Gamers don’t explain it like this and hopefully they don’t bore their friends by debating our inability to articulate inherently abstract limitations, but the basic principle is still there. The idea is explained by Wittgenstein when he was discussing the relationship between various games. What does a board-game have in common with a card-game or ball-game? Certain things are present like amusement but features like the cards or math drop away. The criss-crossing of conflicts and features creates a ‘family resemblance’ by which we categorize rule systems without limiting those categories to any one specific thing. This is why a legal form is considered a kind of pure abstraction: you defeat the purpose of it when you start limiting it by content considerations.

Gamers do this all the time. Portal 2 is an FPS even though it’s a puzzle game. Fallout 3 is an RPG even though it could conceivably be played as an FPS. They are accustomed to loose definitions of systems that are based on numerous factors compromising a whole. The various components of a system are observed and based on that the system is categorized. This method of thinking is often difficult to communicate with a person because they are so accustomed to emphasizing the individual. This approach has its place and advantages, but when dealing with something as large as gamifying society it requires a different approach. If gamification is correct about gamers, then there should be large number of people who are significantly more capable of thinking about legal systems entering the populace.



There’s not really any quantifiable way to measure whether or not the populace has an enhanced sixth sense for changes in the systems that govern their lives. Ideally they would be more capable of discussing issues from the big picture perspective rather than focusing on individual parties or agendas. The intangible nature of a legal form means that it does not have any specific moment of understanding, just acceptance. Some legal scholars resort to comparing this idea of legal forms to an artistic sensibility, others denounce the idea as nonsense used to defend bureaucratic injustice. I don’t expect anyone’s Xbox 360 will be resolving these questions. The development of a greater sense of legal forms will allow people to adopt systems thinking more clearly. This should allow people to understand that designing a better legal system with gamification at its core means recognizing that those designs go beyond their immediate consequences.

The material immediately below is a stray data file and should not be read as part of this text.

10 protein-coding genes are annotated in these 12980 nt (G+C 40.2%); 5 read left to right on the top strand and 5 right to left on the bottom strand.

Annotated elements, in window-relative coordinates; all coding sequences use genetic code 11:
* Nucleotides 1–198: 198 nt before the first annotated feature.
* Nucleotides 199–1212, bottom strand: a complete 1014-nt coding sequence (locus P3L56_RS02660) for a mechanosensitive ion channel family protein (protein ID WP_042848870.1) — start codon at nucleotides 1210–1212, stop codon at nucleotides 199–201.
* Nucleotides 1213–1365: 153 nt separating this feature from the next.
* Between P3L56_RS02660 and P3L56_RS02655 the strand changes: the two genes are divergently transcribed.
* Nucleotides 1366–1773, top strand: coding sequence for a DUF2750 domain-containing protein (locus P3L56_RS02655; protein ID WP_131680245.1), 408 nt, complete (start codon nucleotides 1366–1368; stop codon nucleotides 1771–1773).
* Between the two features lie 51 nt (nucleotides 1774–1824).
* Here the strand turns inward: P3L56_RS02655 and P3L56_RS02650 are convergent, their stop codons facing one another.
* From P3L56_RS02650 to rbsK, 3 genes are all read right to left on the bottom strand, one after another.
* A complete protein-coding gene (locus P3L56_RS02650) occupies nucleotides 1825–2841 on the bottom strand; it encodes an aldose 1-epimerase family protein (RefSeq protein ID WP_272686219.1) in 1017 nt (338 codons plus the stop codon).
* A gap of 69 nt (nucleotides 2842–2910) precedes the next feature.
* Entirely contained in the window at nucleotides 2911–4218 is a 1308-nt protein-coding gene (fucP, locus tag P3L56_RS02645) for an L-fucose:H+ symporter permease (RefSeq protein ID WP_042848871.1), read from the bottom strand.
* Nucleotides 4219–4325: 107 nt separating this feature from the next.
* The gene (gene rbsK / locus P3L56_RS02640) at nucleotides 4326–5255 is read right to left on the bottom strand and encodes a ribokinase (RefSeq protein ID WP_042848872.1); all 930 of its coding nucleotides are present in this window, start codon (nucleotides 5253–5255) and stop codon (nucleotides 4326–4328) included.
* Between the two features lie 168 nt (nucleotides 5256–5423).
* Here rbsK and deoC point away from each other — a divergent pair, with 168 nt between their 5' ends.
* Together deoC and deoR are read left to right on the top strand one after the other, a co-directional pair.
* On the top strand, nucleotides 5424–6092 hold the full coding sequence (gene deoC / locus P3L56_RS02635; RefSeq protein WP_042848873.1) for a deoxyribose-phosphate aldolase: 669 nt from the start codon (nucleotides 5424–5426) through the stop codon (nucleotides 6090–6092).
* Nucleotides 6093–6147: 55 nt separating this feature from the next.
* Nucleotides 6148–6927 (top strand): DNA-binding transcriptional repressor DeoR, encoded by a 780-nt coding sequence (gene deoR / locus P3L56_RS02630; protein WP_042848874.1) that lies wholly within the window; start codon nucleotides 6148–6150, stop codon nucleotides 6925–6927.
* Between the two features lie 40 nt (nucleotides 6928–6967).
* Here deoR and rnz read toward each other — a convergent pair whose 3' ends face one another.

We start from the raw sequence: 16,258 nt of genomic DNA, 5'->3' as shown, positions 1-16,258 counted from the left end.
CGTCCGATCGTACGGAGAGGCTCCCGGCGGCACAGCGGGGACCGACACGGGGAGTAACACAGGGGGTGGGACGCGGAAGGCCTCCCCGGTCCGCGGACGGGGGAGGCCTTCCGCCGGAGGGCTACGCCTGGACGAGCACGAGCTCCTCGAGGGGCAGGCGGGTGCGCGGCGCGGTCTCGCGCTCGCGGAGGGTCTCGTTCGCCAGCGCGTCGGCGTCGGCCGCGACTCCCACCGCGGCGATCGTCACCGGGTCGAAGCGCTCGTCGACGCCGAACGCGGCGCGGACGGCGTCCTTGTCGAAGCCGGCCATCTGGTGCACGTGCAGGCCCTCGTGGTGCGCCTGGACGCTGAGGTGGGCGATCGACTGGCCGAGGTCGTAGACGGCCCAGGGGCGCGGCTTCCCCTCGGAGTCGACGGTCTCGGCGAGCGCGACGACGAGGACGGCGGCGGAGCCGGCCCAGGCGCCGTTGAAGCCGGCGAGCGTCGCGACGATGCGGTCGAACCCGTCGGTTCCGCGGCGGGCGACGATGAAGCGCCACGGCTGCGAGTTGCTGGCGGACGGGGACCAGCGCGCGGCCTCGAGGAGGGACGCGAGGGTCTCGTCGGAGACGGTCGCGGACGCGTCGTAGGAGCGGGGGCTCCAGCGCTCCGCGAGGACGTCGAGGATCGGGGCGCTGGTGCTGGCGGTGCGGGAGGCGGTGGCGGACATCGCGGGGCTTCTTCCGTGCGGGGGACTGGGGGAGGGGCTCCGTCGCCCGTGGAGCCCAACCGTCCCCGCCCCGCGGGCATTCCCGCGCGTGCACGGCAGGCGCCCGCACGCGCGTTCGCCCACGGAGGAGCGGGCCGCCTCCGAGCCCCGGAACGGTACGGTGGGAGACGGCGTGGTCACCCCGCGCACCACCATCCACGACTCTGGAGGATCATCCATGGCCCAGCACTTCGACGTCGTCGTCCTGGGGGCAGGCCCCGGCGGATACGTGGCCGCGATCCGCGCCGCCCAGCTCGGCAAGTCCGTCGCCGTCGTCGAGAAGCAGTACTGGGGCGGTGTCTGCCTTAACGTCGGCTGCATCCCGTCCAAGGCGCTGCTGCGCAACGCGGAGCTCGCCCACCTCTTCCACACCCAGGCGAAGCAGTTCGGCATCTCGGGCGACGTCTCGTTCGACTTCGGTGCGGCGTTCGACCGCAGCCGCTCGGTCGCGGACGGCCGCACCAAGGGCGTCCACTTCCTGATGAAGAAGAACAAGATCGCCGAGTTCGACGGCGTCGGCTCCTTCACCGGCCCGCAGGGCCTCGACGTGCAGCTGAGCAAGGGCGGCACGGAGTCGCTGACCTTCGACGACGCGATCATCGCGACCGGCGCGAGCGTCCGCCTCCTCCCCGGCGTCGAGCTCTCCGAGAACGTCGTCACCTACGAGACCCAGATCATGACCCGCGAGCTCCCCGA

Legal scholars, gamers, pundits, activists, politicians, game critics, hack lawyers…basically everyone still analyzes problems instead of using a system approach. There are moments where this is appropriate but the growing reality is that what is good for the individual is not always good for the group. Growing environmental pressures with food, land and energy will require a more dynamic society willing to adapt while at the same time finding a way to still retain its overall character. The question of what to do with gamification may find its answer with helping to usher in this new understanding of law and society.

Link to Part 4.

2 comments:

Zach said...

dude this is so inexpressibly awesome. i barely am able to come up with a useful comment because you have extracted thoughts I've been trying to express for a while.

an interesting consequence of law-as-system and etc is that if you look at it as a strictly formal system then you run into some interesting bits concerning Godel's Theorem (http://blog.plover.com/math/Gdl-Smullyan.html) - which basically says in a strict formal system, there are items which are true but inexpressible within that system. It doesn't fit exactly, since law is not entirely formal, being a human creation and subject to all sorts of weird interpretations, but it certainly helps express our relationship with written law and its constant evolution and refinement.

L.B. Jeffries said...

Thanks for the link, I'll check it out when I get a chance.

I've been pleasantly surprised by the results of crossing game academia and legal theory, they really compliment each other in some strange ways. I've read articles that dumped pages and pages into trying to explain a legal form to another lawyer but only to later read a few brief sentences about contrasting 2 types of games that gets it across succinctly.

I'm going to try to get more nitty gritty about this in the next post but it is an enormous topic. I might take a break and do some game crit to stretch my legs.